Desperate to achieve financial success and a degree of belonging in their adopted societies, these figures advanced through “hustle,” “scheming,” and even “deception,” “backstabbing,” and “ruthlessness,” and ultimately, against all odds, became arbiters of high culture and attained substantial if precarious status and wealth.  Indeed, in Dellheim’s book’s most disconcerting chapter, he examines the evidence of whether Georges Wildenstein, the patriarch of a prominent family of art dealers, collaborated with the Nazis during World War II.

The Jewish arts dealers success provoked hostility not just from vicious political antisemites, but from a number of prominent artists including Degas and Renoir.

The larger issue that Dellheim explores in his extraordinary book is the complex connection between Jews, modernity, and modernism.  In 1850, Richard Wagner, writing under a pseudonym, published an essay on Jewishness in music, in which the German composer and conductor not only dismissed Jews as incapable of producing works of art that transcended the shallow and derivative — as imitators, parasites, profiteers, and commercializers — but equated Jews as the quintessence of modernity and its ills.

Modernity was not Jewish in any simple sense.  Picasso wasn’t Jewish, nor was Matisse (though Modigliani and Chagall were).  But Jews did play an outsized role in modernism.  Certainly, modern American academic and popular culture is unimaginable without those of Jewish descent.  In politics, too, whether socialist or liberal, and in trade unionism, Jews occupied leading positions as theorists and activists.

It is not an accident that a number of the ur texts in modernist literature (including the works of Kafka, Marcel Proust’s À la recherche du temps perdu, and James Joyce’s Ulysses) treated Jews as a embodiments of the modern condition: “urban, mobile, literate, articulate, intellectually intricate, physically fastidious, and occupationally flexible.”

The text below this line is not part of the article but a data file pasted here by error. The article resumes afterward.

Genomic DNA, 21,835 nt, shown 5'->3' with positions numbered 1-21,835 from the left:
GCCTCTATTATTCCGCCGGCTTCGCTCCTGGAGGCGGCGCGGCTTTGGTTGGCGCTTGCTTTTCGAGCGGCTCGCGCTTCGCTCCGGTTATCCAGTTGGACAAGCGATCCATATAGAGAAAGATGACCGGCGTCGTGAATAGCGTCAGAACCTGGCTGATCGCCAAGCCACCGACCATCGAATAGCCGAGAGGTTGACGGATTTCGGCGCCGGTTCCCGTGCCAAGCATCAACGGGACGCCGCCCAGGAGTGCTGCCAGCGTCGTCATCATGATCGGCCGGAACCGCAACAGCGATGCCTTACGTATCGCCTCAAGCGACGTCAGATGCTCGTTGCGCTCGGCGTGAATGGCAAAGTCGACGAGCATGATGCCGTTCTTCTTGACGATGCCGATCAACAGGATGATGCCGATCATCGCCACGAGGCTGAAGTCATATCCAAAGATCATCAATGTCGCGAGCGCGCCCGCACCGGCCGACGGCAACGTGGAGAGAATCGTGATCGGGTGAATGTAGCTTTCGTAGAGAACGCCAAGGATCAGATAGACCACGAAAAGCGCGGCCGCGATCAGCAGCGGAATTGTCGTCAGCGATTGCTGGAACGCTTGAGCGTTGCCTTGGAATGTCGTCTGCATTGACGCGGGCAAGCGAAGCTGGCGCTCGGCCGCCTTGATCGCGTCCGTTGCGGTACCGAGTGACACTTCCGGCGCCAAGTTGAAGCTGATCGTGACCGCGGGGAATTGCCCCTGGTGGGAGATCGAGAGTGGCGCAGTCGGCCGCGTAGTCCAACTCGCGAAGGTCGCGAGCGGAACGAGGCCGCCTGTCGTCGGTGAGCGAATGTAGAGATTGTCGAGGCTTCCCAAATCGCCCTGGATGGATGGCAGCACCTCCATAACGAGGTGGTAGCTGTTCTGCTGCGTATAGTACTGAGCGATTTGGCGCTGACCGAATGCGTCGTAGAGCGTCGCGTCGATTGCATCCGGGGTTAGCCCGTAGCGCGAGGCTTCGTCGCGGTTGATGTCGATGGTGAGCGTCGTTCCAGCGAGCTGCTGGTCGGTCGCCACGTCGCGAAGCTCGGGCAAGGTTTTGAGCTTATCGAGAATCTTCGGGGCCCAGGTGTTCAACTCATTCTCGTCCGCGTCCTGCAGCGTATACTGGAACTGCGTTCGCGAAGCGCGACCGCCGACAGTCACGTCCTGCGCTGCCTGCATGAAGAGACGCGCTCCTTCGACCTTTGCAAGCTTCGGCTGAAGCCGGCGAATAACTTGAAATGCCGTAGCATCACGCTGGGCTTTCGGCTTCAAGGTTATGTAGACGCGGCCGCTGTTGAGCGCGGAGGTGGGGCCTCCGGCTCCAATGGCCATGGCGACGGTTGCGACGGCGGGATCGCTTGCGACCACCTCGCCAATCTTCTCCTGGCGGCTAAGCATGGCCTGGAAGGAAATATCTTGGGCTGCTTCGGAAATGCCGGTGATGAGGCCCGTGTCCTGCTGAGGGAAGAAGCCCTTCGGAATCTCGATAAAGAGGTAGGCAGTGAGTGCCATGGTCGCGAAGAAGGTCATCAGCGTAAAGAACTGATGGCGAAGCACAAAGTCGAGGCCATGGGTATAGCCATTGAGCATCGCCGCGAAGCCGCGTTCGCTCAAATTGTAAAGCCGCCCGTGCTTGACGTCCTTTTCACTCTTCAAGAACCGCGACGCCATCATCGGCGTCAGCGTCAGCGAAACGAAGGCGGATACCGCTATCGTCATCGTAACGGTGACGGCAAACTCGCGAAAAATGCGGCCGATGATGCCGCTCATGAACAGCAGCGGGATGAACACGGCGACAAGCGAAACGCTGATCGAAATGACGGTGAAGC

Late 18th and 19th century Jewish emancipation gave Jews unprecedented opportunities to migrate to cities or to new countries, enter universities and the professions, and find economic niches that contributed to remarkable degrees of social and economic mobility.  Indeed, the Jewish strategies for success— including advancement through education and professionalization, entry into small-scale retailing, and Zionism, and reliance on extended family networks — offered, in the eyes of many prominent Black leaders from Frederick Douglass and Booker T. Washington to Marcus Garvey and Malcolm X, models for emulation – even though in retrospect it’s apparent that these analogies proved to be profoundly misleading. 

Dellheim’s account, which combines business history, social history, and cultural and intellectual history, offers a fresh and exciting approach to ethnic studies that moves far beyond the three dominant paradigms:  Histories of discrimination and oppression, histories of resistance and struggle, and histories of collective achievement.

Several powerful themes run through this book:

1. The Complexities of Identity
To be regarded as Jewish, an individual did not need to be a believer or to affiliate with a synagogue or temple, engage in Jewish religious practices, or even identify as Jewish.  Rather, many of the individuals that Belonging and Betrayal studies were atheists or Christian converts or the children of converts.  Yet precisely because they were regarded as Jews by outsiders, Dellheim demonstrates, Jewish identity profoundly influenced their mindset, behavior, and opportunities.